The LAC further supported Kylie’s argument that the illegal activity of a sex worker does not per se prevent the latter from enjoying a range of constitutional rights. By contrast, the test is rather what constitutional protections are necessarily removed from a sex worker, given the express criminal prohibition of their employment activities in terms of the Act referred to above. 

On this question, the LAC held that once it is accepted that the constitutional right to fair labour practices vests in ‘everyone’, the Appellant’s submission, to the effect that persons, who engage in services pursuant to an employment relationship such as her are therefore covered by section 23, becomes particularly compelling argument. 

The LAC held that, as sex workers cannot be stripped of the right to be treated with dignity by their clients, it must accordingly follow that, the same protection ought to hold in respect of their relationship namely with their employers. 

The LAC, in its judgment, quoted Professor Rochelle Le Roux who expressed the following point: “[it is] also important to bear in mind the fact that the unfair labour practice jurisdiction was introduced to counter the arbitrariness of 12 lawfulness, in particular, termination by lawful notice. For these reasons, and in absence of an internal limitation clause, it is suggested that labour practices in Section 23(1) ought to be approached dispassionately and be given a broad construction. An act of terminating employment, the structuring of working hours, or discipline at work remain labour practices, irrespective of whether they are done in the context of legal or illegal work.” 

That said, the appeal court did not go as far as holding that unfairly dismissed sex workers could obtain reinstatement orders when they had been unfairly dismissed. It found that an order of reinstatement in favour of a sex worker would manifestly be in violation of the Sexual Offences Act, which criminalises sex work in South Africa.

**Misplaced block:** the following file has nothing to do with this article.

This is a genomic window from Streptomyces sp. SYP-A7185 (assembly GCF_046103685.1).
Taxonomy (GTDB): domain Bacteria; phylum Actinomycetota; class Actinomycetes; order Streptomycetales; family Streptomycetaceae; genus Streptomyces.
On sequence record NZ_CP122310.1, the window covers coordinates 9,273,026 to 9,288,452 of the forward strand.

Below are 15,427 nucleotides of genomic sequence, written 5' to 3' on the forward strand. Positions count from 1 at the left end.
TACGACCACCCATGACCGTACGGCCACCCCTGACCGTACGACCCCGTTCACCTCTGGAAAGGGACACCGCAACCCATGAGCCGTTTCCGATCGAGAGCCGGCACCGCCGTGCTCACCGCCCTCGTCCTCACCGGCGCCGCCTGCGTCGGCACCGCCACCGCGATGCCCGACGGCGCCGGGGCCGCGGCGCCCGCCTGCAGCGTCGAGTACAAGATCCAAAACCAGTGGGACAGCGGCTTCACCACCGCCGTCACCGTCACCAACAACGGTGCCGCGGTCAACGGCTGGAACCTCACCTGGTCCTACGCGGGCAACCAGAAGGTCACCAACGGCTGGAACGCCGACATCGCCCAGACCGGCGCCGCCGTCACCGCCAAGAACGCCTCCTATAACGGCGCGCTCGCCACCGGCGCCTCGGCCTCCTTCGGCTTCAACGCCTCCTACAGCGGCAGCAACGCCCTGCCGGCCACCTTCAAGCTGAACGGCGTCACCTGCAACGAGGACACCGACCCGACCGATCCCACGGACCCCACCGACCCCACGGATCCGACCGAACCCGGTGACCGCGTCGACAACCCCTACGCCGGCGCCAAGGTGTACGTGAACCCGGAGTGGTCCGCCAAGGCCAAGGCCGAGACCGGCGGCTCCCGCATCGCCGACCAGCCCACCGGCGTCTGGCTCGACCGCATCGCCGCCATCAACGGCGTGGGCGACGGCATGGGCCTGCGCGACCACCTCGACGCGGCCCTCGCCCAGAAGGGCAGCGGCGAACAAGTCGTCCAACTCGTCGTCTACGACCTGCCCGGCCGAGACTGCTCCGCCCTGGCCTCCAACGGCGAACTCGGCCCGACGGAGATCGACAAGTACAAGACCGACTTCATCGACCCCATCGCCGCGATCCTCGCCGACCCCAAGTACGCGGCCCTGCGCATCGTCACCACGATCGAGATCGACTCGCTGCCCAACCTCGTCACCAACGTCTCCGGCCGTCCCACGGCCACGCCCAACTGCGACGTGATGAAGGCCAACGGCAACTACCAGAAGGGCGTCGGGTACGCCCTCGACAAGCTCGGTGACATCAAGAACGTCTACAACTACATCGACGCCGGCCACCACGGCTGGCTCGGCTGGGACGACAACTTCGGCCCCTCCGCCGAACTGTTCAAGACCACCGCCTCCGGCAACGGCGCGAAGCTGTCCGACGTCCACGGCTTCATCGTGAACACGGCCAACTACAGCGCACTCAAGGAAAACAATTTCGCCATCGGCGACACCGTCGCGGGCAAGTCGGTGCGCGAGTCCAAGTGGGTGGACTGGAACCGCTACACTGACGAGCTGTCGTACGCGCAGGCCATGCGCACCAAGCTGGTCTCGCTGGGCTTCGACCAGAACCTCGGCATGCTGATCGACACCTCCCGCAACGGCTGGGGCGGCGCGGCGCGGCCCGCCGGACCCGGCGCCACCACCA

The LAC also held that compensation for substantive unfairness (i.e. where there was no fair reason to dismiss) would amount to the monetary equivalent of reinstatement for the loss of employment, and it would probably be inappropriate for this to be awarded to the sex worker given that the nature of the services rendered is illegal.

The LAC also went on to state that, circumstances permitting, a person who finds themselves in a position of the Appellant, may still be entitled to monetary compensation if the dismissal was procedurally unfair, because such compensation is for the loss by an employee of his or her right to a fair procedure, rather than compensation for rendering illegal services. Awarding compensation for the infringement of the right to fair procedure would not offend the Sexual Offences Act and as such would be appropriate.

One of the learned and respected jurists, Stuart Harrison, opines that one of the options available to Kylie is to return to the CCMA and seek an award of compensation for procedural unfairness. 

Stuart states that the quantum of this award remains at the discretion of an Arbitrator, but does not rule out the possibility of a 12 months remuneration, the maximum allowable. Heart also makes a rather valid point that brothel owners need not now feel that they cannot dismiss sex workers, in their employ, but like all other employers, they need to ensure that they follow fair procedure in doing so. 

In closing, the LAC set aside the Labour Court ruling. It also set aside the CCMA jurisdictional ruling, effectively stating that the latter has the jurisdiction to arbitrate the matter. Thus, Kylie has the right to refer the matter back to the CCMA.